In addition, under the Code, it is illegal for a fine to be imposed in relation to a conditional discharge because a discharge is not a conviction. (A fine can be imposed only following a conviction.)Footnote 12 Thus, it is inappropriate and improper for a charitable donation to be ordered instead of a fine in these circumstances. This can be seen as circumventing the intent of Parliament by imposing a fine indirectly.Footnote 13

A charitable donation is not subject to the fine regime

The objectives of a charitable donation can be more effectively satisfied through the imposition of a fine, an order of compensation, restitution, or community service.

The Code and other federal and provincial legislation provide for clear processes whereby court-ordered monies are to be collected and redistributed, a transparent process that ensures public accountability and oversight.Footnote 14

A fine, for example, is a recognized sanction that is part of a statutory framework in the Code. The fine is paid to government. This permits the government to redistribute the monies based on its priorities.

The Code also provides a method of enforcing payment of fines and gives offenders time to pay, which can level the playing field among offenders of various means. There is no similar framework or oversight in the case of charitable donations by offenders.Footnote 15

6. Prosecutions of Organizations

The principles governing individuals apply equally to for-profit organizations. However, for governments and not-for-profit organizations, a donation to a charitable organization may have a greater effect than a fine, in enhancing public confidence in the administration of justice by making apparent the direct and immediate link between the penalty and the contribution, by remedying the harm or reducing the likelihood of a similar offence by the offender or other offenders in the future.Footnote 16

In exceptional circumstances, Crown counsel may propose a payment of money to a charitable organization as a condition of a probation order or an alternative measure provided that:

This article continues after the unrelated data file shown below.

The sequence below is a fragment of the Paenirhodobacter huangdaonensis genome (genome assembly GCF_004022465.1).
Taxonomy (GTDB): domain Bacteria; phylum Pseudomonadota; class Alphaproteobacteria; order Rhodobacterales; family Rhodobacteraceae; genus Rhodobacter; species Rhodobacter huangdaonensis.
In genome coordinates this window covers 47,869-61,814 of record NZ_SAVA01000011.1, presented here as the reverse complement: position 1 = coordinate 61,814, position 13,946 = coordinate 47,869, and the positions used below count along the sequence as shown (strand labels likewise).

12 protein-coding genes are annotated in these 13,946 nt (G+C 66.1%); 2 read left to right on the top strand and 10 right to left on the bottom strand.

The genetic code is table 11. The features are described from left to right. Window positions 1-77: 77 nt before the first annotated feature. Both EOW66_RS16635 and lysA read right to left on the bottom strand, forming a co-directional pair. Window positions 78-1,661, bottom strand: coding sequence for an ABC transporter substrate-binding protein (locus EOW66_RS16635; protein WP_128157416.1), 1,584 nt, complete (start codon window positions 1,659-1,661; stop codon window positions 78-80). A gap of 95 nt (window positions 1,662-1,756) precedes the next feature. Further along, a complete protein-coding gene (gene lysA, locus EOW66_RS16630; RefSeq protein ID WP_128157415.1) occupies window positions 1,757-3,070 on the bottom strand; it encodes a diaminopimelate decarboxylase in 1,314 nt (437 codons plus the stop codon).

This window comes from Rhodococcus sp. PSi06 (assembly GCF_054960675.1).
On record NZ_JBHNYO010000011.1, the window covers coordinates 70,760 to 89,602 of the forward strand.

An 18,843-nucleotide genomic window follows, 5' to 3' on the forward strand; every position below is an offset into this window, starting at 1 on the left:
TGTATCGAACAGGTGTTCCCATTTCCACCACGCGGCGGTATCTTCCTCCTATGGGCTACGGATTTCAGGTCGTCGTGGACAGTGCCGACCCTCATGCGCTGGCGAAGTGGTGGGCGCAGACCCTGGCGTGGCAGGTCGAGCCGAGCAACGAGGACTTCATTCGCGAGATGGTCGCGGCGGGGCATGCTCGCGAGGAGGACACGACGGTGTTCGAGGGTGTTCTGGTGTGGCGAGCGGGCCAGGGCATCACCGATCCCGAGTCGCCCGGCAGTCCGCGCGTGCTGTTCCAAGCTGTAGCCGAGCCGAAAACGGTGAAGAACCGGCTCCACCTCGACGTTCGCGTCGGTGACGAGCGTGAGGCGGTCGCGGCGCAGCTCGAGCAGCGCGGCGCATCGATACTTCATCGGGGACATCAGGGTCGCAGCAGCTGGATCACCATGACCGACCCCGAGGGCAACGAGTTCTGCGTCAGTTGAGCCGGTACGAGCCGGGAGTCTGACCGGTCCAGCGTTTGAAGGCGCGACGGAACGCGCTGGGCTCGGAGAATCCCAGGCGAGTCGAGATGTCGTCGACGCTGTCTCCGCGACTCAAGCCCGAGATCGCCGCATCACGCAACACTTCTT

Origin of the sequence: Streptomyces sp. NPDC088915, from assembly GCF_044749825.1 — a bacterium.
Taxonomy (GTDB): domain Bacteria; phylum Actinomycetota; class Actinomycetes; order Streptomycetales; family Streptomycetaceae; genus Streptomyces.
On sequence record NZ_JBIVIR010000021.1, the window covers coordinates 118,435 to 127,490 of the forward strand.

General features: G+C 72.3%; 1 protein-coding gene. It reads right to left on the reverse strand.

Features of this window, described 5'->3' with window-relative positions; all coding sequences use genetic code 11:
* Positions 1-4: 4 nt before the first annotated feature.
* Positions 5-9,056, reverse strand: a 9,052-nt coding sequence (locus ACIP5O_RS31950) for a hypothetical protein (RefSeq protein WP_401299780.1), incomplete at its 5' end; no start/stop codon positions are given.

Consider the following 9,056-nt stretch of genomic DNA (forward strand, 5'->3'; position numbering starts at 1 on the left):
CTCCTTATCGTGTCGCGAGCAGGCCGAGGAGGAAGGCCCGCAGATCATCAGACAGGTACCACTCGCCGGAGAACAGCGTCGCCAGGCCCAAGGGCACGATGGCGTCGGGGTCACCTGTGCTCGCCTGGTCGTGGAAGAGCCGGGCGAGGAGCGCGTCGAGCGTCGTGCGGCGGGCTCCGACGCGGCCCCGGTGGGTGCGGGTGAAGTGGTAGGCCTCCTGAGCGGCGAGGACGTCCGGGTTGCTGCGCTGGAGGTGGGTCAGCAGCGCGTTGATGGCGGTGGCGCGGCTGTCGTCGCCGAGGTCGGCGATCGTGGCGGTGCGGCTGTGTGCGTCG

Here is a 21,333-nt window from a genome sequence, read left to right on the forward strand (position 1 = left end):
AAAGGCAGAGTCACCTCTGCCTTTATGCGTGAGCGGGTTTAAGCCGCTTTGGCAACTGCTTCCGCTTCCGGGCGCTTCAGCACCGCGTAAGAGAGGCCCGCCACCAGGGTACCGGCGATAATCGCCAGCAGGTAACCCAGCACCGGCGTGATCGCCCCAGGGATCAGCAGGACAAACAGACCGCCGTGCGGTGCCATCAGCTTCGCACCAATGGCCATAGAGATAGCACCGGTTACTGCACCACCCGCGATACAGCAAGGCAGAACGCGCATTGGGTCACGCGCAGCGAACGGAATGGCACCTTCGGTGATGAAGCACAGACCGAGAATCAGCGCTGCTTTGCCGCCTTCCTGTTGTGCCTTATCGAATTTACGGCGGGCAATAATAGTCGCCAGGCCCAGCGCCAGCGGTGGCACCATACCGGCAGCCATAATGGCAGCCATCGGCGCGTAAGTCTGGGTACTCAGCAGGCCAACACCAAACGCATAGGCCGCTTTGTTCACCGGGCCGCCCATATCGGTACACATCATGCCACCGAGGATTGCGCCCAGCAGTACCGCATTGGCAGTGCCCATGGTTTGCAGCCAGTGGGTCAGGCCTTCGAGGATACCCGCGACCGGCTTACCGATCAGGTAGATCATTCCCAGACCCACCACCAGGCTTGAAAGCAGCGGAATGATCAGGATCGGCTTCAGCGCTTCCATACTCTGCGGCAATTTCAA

1. It is a prosecution of a government organization (sometimes known as an R v R prosecution) or a not-for-profit organization;
  2. The statute under which the organization was charged or constituted has no restrictions on such a payment;
  3. The appellate caselaw in the jurisdiction does not preclude such an option;Footnote 17
  4. The charitable recipient has been in existence for some time and has a track record as a responsible charitable endeavor;
  5. The objectives of the charitable recipient are consistent with the objectives of the statute under which the charges were laid, e.g., occupational health and safety in the case of workplace safety offences;
  6. There is no connection, personally or through family, between the Crown or any member of the investigating team, and the proposed recipient other than that of donor;
  7. Prior approval is sought and obtained, in writing, from the DDPP or the DPP.

In all cases, this option should only be used when it is consistent with the principles of sentencing, the regulatory or legislative scheme at issue, and the interests of justice.

7. Offences Under Regulatory Statutes – Principles Governing Charitable Donations

Some statutes, particularly those aimed at pollution control or wildlife protection, contain provisions allowing for the payment of money to an organization, as either an aspect of an alternative measure or as part of a sentencing order.Footnote 18 In prosecutions under those statutes, it is appropriate for Crown counsel to join in a recommendation that a disposition by way of alternative measure include a payment to a charitable organization, where that organization’s purpose is in line with the goals of the particular statute or regulation. Similarly, it is appropriate for the Crown to support a recommendation for the payment of money to an organization as a term of an order made additional to the imposition of a fine or imprisonment, subject to the following conditions:

8. Conclusion

Crown counsel must engage in resolution discussions and conduct prosecutions in accordance with this policy.